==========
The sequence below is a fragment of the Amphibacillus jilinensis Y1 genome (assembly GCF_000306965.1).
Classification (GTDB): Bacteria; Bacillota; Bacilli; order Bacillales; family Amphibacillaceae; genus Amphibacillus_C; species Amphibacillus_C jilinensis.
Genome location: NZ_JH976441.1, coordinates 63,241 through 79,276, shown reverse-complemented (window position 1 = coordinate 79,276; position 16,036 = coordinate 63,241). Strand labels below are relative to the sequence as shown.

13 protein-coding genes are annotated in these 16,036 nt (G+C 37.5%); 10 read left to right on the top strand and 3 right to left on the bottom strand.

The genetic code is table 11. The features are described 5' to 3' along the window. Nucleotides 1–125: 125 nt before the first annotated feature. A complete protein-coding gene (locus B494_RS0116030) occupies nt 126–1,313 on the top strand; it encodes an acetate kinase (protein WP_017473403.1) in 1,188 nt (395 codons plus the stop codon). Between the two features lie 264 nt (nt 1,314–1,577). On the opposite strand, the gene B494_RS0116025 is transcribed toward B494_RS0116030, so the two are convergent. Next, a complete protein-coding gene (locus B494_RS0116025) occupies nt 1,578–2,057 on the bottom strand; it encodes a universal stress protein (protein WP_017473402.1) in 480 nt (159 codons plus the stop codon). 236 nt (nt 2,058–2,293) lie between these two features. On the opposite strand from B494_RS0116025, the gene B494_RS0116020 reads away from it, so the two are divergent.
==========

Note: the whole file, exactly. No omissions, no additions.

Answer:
The sequence below is a fragment of the Amphibacillus jilinensis Y1 genome (assembly GCF_000306965.1).
Classification (GTDB): Bacteria; Bacillota; Bacilli; order Bacillales; family Amphibacillaceae; genus Amphibacillus_C; species Amphibacillus_C jilinensis.
Genome location: NZ_JH976441.1, coordinates 63,241 through 79,276, shown reverse-complemented (window position 1 = coordinate 79,276; position 16,036 = coordinate 63,241). Strand labels below are relative to the sequence as shown.

13 protein-coding genes are annotated in these 16,036 nt (G+C 37.5%); 10 read left to right on the top strand and 3 right to left on the bottom strand.

The genetic code is table 11. The features are described 5' to 3' along the window. Nucleotides 1–125: 125 nt before the first annotated feature. A complete protein-coding gene (locus B494_RS0116030) occupies nt 126–1,313 on the top strand; it encodes an acetate kinase (protein WP_017473403.1) in 1,188 nt (395 codons plus the stop codon). Between the two features lie 264 nt (nt 1,314–1,577). On the opposite strand, the gene B494_RS0116025 is transcribed toward B494_RS0116030, so the two are convergent. Next, a complete protein-coding gene (locus B494_RS0116025) occupies nt 1,578–2,057 on the bottom strand; it encodes a universal stress protein (protein WP_017473402.1) in 480 nt (159 codons plus the stop codon). 236 nt (nt 2,058–2,293) lie between these two features. On the opposite strand from B494_RS0116025, the gene B494_RS0116020 reads away from it, so the two are divergent.